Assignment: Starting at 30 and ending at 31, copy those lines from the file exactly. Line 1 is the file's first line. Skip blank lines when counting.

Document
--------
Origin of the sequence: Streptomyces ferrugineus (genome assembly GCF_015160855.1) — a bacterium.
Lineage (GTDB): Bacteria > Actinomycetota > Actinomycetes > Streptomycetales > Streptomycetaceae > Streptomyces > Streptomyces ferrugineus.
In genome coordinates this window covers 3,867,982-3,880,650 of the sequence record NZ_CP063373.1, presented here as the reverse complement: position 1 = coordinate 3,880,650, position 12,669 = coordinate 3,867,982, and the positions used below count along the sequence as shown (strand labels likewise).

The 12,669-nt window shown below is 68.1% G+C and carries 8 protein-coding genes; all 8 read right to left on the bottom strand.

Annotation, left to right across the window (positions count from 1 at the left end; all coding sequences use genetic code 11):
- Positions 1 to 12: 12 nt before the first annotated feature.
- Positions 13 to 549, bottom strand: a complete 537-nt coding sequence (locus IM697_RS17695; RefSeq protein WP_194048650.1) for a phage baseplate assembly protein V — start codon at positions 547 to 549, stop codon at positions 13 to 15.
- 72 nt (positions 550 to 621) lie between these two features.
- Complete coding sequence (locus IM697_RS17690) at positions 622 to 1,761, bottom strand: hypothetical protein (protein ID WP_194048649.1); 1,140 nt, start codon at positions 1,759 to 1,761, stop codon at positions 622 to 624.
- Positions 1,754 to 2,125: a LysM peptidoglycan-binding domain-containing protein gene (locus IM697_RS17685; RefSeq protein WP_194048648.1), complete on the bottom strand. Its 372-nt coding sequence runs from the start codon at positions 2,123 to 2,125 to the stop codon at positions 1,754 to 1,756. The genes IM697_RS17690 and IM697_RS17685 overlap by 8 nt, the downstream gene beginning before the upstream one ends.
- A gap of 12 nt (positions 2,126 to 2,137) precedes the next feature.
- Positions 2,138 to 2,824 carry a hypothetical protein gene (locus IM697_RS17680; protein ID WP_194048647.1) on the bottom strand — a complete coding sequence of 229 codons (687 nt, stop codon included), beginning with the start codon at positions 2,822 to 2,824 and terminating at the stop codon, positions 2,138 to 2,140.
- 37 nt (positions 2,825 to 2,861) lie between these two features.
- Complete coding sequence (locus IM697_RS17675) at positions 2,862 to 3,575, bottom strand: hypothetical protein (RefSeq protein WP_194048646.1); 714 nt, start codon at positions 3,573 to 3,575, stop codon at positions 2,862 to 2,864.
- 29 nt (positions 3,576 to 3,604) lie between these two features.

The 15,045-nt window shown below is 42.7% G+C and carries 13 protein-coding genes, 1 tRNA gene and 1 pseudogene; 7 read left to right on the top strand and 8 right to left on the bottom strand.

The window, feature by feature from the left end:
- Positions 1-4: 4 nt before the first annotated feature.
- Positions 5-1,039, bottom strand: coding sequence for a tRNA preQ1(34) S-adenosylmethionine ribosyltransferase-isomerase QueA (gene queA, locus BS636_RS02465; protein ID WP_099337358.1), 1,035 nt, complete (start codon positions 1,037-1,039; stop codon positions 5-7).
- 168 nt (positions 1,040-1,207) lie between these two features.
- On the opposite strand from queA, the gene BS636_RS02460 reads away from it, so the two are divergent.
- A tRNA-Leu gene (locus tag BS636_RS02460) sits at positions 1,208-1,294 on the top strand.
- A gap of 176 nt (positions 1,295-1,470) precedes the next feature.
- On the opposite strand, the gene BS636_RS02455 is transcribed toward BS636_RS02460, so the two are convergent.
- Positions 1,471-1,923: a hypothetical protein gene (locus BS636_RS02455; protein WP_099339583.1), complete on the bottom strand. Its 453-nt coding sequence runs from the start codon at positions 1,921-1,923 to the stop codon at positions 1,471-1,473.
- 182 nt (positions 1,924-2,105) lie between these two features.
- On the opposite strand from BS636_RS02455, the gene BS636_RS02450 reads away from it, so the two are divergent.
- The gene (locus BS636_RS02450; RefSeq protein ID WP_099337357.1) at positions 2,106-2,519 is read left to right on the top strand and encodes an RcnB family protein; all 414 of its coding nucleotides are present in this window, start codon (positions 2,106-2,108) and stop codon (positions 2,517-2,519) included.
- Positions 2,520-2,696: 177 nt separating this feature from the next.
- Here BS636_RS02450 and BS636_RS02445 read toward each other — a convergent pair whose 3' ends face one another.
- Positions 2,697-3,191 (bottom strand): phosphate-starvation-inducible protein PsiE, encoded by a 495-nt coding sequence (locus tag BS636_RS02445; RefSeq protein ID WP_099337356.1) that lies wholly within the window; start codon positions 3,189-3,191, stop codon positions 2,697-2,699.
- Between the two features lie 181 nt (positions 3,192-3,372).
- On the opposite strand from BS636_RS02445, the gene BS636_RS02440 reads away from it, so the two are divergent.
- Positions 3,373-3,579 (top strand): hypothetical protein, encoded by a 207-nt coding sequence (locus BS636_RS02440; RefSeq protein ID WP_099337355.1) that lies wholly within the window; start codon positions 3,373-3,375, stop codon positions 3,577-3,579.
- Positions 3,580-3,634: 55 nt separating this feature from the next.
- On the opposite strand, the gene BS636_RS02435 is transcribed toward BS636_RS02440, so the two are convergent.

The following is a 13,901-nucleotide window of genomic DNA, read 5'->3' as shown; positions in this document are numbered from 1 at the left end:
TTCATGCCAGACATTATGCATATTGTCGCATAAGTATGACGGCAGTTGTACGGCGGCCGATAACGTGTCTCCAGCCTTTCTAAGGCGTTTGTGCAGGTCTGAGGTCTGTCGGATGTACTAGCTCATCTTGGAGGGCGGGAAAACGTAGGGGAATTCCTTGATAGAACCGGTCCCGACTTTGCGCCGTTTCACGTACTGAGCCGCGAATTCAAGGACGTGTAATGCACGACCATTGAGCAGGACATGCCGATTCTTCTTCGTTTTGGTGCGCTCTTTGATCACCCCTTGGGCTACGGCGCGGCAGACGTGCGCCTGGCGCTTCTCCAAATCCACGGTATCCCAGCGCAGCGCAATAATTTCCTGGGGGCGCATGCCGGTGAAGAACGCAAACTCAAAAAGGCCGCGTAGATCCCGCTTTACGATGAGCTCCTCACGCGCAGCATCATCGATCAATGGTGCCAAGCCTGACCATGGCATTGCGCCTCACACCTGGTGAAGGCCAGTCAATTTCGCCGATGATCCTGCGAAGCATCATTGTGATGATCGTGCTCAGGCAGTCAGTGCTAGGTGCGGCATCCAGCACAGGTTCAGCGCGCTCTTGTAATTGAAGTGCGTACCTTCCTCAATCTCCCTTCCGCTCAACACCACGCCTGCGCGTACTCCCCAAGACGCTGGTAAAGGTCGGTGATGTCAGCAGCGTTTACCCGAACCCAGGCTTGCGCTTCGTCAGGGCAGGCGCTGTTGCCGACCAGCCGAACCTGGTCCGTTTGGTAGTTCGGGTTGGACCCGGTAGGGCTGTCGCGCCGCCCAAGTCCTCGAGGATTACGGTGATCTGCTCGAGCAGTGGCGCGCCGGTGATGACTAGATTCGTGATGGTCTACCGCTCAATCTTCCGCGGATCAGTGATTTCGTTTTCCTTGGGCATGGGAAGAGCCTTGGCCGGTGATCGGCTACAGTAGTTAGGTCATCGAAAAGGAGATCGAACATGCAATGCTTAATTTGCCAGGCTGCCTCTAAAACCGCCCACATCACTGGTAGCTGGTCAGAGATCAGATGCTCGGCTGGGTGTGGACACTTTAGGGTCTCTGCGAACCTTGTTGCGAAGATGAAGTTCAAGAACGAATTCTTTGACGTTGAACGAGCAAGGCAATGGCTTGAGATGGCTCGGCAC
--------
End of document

- Here BS636_RS02450 and BS636_RS02445 read toward each other — a convergent pair whose 3' ends face one another.
- Positions 2,697-3,191 (bottom strand): phosphate-starvation-inducible protein PsiE, encoded by a 495-nt coding sequence (locus tag BS636_RS02445; RefSeq protein ID WP_099337356.1) that lies wholly within the window; start codon positions 3,189-3,191, stop codon positions 2,697-2,699.